Requirements
  • You will require tremendous passion and dedication towards your vocation.
  • You will need patience and determination, because your residency period could take a long time and it might be much longer before you perform your first procedure.
  • You should be physically and mentally fit as well, and should be able to fine-tune your personal and professional life.
  • You should have leadership and interpersonal communication skills as well.
Educational Qualifications
  • You will need to have a related undergraduate degree, i.e., a degree in biology, chemistry, etc.
  • You will have to give the MCAT (Medical College Admissions Test) to qualify for medical school.
  • If you pass with the required marks, you can secure admission to medical college, where you will spend 4 years.
  • The first two years will consist of classroom training in related subjects, like biochemistry, anatomy, etc.
  • The next two years will consist of practical training, which involves going on rotations to examine patients, making notes and diagnosing, etc.
  • Remember that this period will consist of training for every type of medicine - internal medicine, pediatrics, neurology, etc.
  • After you complete, you need to enroll for a residency program in surgical training.
  • Your residency period will vary according to your performance, generally it lasts for about 5 years.
  • The last 2-3 years of this period is when you will focus on your specialty.
  • You will require a special certification to specialize in the surgery of your choice (heart, lungs, esophagus).
  • You can study for further programs too, and you can get certified from the ABTS (American Board of Thoracic Surgery).
  • You will get your license to practice depending on the requirements of your state.
  • You will then secure a job at private/public hospitals, assisting skilled surgeons.
Salary
  • Salaries vary as per your specialty and the seriousness of the operation.
  • Also remember that you will not earn much during your residency.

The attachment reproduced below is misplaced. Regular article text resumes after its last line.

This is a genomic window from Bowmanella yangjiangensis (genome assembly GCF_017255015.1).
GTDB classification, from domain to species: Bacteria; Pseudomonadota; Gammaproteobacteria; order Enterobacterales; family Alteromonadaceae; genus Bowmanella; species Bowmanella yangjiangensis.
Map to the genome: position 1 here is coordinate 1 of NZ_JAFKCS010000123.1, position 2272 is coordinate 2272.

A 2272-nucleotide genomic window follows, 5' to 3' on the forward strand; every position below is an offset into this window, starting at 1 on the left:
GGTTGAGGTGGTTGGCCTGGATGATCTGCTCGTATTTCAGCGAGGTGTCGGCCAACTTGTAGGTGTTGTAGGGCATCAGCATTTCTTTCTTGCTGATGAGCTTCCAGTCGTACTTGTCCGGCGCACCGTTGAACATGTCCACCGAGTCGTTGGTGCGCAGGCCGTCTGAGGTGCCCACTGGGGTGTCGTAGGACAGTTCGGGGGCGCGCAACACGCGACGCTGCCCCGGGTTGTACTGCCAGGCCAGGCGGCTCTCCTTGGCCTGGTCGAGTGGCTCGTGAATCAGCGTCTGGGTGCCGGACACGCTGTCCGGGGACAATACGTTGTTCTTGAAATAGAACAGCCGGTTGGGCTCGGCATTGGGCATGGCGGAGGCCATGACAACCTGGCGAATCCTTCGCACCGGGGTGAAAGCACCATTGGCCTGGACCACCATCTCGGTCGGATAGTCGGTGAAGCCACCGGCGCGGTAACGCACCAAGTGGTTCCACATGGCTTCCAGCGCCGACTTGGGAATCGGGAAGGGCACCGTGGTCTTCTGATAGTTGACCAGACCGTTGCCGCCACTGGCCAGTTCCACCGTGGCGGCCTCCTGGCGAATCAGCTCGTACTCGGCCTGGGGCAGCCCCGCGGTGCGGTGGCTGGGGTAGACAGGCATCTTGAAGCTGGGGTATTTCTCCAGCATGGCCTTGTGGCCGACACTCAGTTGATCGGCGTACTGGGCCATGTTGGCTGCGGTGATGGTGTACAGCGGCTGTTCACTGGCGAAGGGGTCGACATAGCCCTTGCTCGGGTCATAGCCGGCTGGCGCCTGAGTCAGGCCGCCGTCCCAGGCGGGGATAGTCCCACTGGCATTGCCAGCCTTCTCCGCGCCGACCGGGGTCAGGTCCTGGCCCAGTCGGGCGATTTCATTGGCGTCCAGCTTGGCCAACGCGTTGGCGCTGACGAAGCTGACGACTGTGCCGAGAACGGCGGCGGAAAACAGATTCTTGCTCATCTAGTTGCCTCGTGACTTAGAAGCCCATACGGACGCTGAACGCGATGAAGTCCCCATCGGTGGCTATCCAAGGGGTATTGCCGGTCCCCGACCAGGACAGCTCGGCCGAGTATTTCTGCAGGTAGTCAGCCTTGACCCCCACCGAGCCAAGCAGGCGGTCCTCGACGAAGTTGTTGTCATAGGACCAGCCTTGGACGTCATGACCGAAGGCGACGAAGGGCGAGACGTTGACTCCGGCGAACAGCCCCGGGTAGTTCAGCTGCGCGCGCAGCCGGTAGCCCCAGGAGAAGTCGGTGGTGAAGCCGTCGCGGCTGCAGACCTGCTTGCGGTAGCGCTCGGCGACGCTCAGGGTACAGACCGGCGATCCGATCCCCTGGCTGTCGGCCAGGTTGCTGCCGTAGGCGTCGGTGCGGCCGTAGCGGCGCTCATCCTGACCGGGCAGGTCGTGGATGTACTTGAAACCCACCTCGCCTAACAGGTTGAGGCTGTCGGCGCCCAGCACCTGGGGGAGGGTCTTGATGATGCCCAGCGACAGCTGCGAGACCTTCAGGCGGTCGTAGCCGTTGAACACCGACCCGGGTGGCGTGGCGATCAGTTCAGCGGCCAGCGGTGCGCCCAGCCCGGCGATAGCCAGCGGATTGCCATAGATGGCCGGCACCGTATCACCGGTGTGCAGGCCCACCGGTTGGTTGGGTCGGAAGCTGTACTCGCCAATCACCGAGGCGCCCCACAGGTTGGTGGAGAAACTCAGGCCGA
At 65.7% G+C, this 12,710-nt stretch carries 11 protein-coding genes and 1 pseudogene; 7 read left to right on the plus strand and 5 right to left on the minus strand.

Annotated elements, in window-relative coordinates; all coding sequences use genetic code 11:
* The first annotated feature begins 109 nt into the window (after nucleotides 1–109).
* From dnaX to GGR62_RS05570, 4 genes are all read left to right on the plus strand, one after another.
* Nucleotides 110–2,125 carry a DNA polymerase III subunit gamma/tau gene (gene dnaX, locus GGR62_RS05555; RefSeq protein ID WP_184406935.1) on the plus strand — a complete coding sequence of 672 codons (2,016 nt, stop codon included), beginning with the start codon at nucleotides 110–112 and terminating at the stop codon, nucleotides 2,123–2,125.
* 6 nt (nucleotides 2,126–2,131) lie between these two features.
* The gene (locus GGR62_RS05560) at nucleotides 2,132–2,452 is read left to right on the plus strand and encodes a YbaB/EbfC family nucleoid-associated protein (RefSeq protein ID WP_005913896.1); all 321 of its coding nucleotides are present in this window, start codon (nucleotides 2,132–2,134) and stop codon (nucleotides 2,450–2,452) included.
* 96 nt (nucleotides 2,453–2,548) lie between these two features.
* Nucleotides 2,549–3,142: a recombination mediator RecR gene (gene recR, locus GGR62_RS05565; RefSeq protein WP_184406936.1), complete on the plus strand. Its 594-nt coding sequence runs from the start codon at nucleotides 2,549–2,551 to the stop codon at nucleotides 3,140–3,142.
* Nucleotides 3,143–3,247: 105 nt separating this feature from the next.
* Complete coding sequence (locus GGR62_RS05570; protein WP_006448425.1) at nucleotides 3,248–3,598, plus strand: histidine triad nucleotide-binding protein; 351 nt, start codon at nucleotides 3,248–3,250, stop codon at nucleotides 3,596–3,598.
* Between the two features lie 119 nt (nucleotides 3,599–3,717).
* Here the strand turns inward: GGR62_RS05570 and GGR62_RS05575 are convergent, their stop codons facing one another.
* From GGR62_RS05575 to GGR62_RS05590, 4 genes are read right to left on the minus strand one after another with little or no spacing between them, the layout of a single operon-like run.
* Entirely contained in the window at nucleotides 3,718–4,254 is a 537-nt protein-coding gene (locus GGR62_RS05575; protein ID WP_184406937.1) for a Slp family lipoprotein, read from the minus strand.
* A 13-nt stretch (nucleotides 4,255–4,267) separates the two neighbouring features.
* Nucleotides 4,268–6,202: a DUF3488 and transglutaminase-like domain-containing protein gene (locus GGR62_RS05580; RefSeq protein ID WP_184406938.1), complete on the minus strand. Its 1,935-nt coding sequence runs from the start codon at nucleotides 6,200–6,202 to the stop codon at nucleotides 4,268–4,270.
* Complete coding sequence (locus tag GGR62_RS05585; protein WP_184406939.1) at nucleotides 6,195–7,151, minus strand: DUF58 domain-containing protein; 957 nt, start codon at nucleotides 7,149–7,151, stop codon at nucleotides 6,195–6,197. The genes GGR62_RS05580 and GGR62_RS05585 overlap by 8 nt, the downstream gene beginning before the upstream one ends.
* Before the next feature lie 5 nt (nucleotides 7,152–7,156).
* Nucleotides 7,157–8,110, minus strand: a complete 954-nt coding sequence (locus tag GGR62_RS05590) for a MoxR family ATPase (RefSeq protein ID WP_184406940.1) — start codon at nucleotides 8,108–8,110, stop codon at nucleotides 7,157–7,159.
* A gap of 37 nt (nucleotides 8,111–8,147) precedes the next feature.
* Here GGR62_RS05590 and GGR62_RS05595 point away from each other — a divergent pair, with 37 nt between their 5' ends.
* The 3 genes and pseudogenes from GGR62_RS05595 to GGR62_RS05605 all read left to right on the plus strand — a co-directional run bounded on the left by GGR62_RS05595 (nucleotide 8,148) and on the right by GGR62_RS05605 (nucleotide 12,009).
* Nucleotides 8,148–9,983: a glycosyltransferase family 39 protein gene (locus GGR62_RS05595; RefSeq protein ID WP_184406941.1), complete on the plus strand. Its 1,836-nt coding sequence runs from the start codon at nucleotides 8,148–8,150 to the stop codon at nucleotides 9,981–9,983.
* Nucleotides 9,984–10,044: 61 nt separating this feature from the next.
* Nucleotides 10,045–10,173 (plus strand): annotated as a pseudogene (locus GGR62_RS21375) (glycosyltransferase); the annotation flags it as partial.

• A median annual salary would be more than USD 400,000.
  • Your salary will vary as per experience as well.
  • Consulting surgeons might earn on a per operation level.
Work Environment
  • With problems and diseases on the constant rise, the nation is in dire need of skilled surgeons.
  • The requirement for surgeons is always on a high.
  • Your work environment will of course, comprise doctors and nurses and medical equipment.
  • If you have undertaken the oath to serve humanity, you will have to get used to a cacophony of noises, like the constant buzzing of the emergency bell, the buzzing of the different medical machines, the constant streaming of patients (especially if you are in the emergency ward), etc.
  • You have to get used to the smell of medicines and injections and saline bottles.
  • You will be made to work excessively during your residency, for long hours and in all kinds of shifts.
  • Your hours will be much easier when you begin your own independent practice (which is likely to be a long way off).

A surgeon is the one on whom the success of the operation rests solely. It is like getting involved in a tussle with nature, where you fight against conspiring forces and save the patient's life. In order that you win this tough battle, you need to love your profession and understand every minute detail about it. So if you think you are capable and serious enough, go on and start researching on the available medical programs and universities. Good luck!